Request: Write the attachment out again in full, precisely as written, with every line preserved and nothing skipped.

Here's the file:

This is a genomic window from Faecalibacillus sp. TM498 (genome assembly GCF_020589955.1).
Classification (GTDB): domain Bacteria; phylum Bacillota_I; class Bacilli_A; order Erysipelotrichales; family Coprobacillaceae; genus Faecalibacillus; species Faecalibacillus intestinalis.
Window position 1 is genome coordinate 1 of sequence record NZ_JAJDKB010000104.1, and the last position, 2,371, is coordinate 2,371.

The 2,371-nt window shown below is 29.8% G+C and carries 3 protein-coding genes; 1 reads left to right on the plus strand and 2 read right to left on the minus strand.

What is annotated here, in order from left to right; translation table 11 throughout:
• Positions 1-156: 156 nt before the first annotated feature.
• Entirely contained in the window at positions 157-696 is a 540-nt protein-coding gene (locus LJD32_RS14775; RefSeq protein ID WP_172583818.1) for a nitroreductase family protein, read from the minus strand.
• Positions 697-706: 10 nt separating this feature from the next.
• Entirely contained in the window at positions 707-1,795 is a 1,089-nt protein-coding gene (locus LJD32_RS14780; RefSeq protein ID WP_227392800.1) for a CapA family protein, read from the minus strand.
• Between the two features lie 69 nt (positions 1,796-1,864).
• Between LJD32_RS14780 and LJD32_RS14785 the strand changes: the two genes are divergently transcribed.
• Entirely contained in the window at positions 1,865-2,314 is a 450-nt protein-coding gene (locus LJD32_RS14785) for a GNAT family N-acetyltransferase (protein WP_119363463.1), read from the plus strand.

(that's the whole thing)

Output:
This is a genomic window from Faecalibacillus sp. TM498 (genome assembly GCF_020589955.1).
Classification (GTDB): domain Bacteria; phylum Bacillota_I; class Bacilli_A; order Erysipelotrichales; family Coprobacillaceae; genus Faecalibacillus; species Faecalibacillus intestinalis.
Window position 1 is genome coordinate 1 of sequence record NZ_JAJDKB010000104.1, and the last position, 2,371, is coordinate 2,371.

The 2,371-nt window shown below is 29.8% G+C and carries 3 protein-coding genes; 1 reads left to right on the plus strand and 2 read right to left on the minus strand.

What is annotated here, in order from left to right; translation table 11 throughout:
• Positions 1-156: 156 nt before the first annotated feature.
• Entirely contained in the window at positions 157-696 is a 540-nt protein-coding gene (locus LJD32_RS14775; RefSeq protein ID WP_172583818.1) for a nitroreductase family protein, read from the minus strand.
• Positions 697-706: 10 nt separating this feature from the next.
• Entirely contained in the window at positions 707-1,795 is a 1,089-nt protein-coding gene (locus LJD32_RS14780; RefSeq protein ID WP_227392800.1) for a CapA family protein, read from the minus strand.
• Between the two features lie 69 nt (positions 1,796-1,864).
• Between LJD32_RS14780 and LJD32_RS14785 the strand changes: the two genes are divergently transcribed.
• Entirely contained in the window at positions 1,865-2,314 is a 450-nt protein-coding gene (locus LJD32_RS14785) for a GNAT family N-acetyltransferase (protein WP_119363463.1), read from the plus strand.